Vol.VII No.X Pg.6
December 1970

19Th. Century Sermon (1)

Robert F. Turner

From the sermons of J.M. Trible, pub- lished in 1892. we have made the following digest. The subject is Against Creeds, although this month we will have room for his introduction only — material we believe will be of historic interest to you.


The movement for the reformation of the church and the restoration of the faith of the apostolic church, has always been most outspoken and uncompromising in its opposition to human creeds as bonds of union and tests of fellowship among the followers of Christ. We have undoubtedly toned down in respect to some other things.

We do not make the same undiscrim- inating warfare on a regular and settled ministry as was the custom of our fathers. While we recognize that their attacks were not without great provocation and fair semblance of reason, we have learned, as most of them learned, that a regular ministry of the gospel, and paid pastoral care (1) of the churches, are indispensable to the life and growth of the church; and whatever may be their tendencies and perils, they can never work such harm to the churches as to leave them without such care.

So likewise the leaders of this movement were inclined at first to commit themselves against missionary societies, (2) as both inexpedient and unlawful for the churchs adoption. But we have gradually given over our opposition to them, and now use them as a necessary means of discharging the great commission which the Lord has left to his church. (3) Not one person in twenty among us today regards the society issue as anything else than both a false issue and a dead issue. I have been in a position to speak on this subject from knowledge. and I declare to you that one in twenty is a very liberal allowance for those who think the society principle opposed to the word of God. (4)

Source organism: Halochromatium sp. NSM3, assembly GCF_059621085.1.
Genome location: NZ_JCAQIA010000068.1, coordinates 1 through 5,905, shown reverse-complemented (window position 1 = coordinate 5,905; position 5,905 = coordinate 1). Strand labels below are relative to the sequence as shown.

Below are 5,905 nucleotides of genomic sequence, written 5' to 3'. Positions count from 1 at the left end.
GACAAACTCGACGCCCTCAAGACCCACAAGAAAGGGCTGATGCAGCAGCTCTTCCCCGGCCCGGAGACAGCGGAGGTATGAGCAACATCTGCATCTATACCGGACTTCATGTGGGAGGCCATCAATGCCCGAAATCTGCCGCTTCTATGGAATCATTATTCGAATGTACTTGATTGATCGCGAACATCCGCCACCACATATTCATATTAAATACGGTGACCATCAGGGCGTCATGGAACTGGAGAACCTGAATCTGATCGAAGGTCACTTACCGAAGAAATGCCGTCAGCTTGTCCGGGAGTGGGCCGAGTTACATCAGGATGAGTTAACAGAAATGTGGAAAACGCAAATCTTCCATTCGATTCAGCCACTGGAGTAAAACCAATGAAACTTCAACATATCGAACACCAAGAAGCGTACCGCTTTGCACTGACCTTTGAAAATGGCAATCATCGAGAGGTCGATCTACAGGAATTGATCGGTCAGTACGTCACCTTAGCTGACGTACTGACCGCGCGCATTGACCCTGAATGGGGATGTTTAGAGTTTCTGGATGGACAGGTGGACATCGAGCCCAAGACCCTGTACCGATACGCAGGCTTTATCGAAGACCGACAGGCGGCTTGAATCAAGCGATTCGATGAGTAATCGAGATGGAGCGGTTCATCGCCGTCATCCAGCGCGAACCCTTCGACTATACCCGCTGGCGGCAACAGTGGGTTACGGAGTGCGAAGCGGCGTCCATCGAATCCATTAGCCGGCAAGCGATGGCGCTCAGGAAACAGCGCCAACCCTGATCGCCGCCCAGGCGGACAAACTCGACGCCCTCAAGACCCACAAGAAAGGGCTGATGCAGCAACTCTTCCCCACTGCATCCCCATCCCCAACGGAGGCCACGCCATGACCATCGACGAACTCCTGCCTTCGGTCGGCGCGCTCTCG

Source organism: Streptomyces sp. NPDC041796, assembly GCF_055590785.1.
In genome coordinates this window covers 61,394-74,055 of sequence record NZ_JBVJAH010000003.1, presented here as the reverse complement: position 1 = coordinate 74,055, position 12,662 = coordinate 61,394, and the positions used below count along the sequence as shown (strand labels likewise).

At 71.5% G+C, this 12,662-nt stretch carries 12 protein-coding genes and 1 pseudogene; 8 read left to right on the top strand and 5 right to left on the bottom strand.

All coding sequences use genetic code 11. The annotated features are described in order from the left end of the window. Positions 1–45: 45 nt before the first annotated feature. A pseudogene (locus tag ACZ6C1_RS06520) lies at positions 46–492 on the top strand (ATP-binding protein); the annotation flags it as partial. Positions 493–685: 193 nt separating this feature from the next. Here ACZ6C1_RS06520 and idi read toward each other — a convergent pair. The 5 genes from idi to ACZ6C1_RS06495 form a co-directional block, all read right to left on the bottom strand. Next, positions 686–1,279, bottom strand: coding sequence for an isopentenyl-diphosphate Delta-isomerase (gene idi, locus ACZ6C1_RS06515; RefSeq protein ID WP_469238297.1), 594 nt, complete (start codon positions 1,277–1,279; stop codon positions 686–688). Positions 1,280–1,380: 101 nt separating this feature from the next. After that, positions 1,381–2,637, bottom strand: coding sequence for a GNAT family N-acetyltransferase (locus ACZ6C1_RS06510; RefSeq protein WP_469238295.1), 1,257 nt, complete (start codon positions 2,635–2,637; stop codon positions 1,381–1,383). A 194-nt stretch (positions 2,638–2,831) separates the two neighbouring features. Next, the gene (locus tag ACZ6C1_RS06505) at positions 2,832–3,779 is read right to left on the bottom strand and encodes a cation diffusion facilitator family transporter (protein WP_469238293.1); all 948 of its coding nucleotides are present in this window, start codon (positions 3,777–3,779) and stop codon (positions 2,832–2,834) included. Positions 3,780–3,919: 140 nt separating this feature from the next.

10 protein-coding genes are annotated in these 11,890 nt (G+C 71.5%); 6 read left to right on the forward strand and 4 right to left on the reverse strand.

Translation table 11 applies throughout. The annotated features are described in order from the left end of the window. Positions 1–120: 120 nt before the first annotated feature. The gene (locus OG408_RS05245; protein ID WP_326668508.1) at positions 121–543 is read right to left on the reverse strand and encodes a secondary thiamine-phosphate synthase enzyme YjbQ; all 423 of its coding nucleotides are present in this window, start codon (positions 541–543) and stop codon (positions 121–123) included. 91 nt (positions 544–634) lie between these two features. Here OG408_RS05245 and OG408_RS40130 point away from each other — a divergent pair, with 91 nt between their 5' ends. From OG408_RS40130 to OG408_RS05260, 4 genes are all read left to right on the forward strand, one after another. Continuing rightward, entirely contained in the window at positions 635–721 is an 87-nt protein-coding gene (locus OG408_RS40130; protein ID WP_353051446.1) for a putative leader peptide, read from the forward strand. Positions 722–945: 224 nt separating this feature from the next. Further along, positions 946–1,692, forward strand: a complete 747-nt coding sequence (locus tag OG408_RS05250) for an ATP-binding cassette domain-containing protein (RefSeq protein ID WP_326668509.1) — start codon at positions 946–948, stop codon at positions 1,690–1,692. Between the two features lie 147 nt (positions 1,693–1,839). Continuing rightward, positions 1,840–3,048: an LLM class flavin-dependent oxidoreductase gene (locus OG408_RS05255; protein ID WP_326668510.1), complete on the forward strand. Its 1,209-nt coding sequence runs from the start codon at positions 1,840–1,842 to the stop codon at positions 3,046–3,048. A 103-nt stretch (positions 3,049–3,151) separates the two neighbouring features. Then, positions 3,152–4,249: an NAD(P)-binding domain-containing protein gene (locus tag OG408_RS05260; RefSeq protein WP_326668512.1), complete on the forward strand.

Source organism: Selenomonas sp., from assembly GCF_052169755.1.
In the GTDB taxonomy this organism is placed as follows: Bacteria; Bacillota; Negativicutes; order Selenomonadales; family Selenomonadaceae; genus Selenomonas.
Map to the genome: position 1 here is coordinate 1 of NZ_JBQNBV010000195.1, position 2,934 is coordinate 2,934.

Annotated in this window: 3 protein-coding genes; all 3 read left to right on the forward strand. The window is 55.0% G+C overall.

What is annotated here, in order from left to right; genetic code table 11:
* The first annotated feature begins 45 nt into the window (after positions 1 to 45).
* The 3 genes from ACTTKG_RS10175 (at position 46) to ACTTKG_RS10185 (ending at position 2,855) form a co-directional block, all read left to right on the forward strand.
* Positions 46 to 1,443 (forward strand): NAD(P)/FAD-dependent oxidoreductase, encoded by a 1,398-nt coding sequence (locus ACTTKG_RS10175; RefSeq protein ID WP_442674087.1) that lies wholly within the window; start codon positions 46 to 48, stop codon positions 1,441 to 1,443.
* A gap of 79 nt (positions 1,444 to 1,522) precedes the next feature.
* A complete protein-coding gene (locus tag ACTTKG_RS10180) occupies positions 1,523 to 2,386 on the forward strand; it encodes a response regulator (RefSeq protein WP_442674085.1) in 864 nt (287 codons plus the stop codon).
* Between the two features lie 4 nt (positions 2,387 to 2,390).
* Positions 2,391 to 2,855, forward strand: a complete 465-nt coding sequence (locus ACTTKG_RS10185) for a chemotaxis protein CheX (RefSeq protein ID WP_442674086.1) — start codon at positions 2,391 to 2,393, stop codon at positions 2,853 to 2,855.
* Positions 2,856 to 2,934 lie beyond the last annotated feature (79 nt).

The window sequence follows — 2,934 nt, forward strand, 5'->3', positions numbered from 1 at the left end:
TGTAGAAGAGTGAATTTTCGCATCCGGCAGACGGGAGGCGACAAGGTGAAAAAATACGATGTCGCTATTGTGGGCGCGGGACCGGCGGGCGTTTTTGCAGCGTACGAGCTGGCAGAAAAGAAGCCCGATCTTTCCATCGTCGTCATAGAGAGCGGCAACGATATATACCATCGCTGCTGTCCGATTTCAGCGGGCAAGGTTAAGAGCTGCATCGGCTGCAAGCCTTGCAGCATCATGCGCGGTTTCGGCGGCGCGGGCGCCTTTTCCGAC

(1) This equating of regular support of a preacher, and paid pastoral care, was responsible for a Pastor system that ignored or downgraded scripturally appointed elders, and created opposition to the proper support of preachers who did only their God-appointed work.

(2) The writer acknowledges that early restoration leaders were opposed to missionary societies. But the expediency arguments, by which much early opposition was gradually overcome, he now replaces with necessary means of functioning.

(3) A basic fallacy in liberal thinking, then and now, is that the great commission was given to the church (as some sort of functional organization) and, hence, some means must be found whereby the universal church may poor means, and act as one in carrying Out the commission. The church (all saints) manifest Gods wisdom and goodness by what they are; (Eph. 3: 10-f) and instruct as individuals (2 Tim. 2:2) or through the organizational structure of the local church. (Phil. 4:15 2 Cor. 11:8)

(4) God and one can take twenty.